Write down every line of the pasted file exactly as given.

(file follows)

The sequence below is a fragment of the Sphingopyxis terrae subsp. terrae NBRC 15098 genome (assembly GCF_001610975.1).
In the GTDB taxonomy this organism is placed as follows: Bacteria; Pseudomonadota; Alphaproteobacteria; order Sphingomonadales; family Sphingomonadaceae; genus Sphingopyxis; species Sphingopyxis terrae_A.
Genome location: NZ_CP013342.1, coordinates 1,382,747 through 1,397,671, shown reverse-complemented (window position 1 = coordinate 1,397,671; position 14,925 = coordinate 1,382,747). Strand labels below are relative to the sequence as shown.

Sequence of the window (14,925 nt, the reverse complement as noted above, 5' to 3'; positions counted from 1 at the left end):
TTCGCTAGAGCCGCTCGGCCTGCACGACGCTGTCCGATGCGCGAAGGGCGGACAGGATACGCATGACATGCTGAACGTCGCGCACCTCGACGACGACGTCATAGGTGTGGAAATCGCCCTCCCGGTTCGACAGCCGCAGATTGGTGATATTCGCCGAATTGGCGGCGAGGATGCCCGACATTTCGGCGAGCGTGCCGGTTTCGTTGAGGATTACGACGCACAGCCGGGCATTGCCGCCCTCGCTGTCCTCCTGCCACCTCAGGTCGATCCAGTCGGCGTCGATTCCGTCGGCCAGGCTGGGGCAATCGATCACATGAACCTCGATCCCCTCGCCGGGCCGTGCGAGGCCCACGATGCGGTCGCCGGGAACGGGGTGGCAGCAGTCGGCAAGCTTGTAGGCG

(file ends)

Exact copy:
The sequence below is a fragment of the Sphingopyxis terrae subsp. terrae NBRC 15098 genome (assembly GCF_001610975.1).
In the GTDB taxonomy this organism is placed as follows: Bacteria; Pseudomonadota; Alphaproteobacteria; order Sphingomonadales; family Sphingomonadaceae; genus Sphingopyxis; species Sphingopyxis terrae_A.
Genome location: NZ_CP013342.1, coordinates 1,382,747 through 1,397,671, shown reverse-complemented (window position 1 = coordinate 1,397,671; position 14,925 = coordinate 1,382,747). Strand labels below are relative to the sequence as shown.

Sequence of the window (14,925 nt, the reverse complement as noted above, 5' to 3'; positions counted from 1 at the left end):
TTCGCTAGAGCCGCTCGGCCTGCACGACGCTGTCCGATGCGCGAAGGGCGGACAGGATACGCATGACATGCTGAACGTCGCGCACCTCGACGACGACGTCATAGGTGTGGAAATCGCCCTCCCGGTTCGACAGCCGCAGATTGGTGATATTCGCCGAATTGGCGGCGAGGATGCCCGACATTTCGGCGAGCGTGCCGGTTTCGTTGAGGATTACGACGCACAGCCGGGCATTGCCGCCCTCGCTGTCCTCCTGCCACCTCAGGTCGATCCAGTCGGCGTCGATTCCGTCGGCCAGGCTGGGGCAATCGATCACATGAACCTCGATCCCCTCGCCGGGCCGTGCGAGGCCCACGATGCGGTCGCCGGGAACGGGGTGGCAGCAGTCGGCAAGCTTGTAGGCG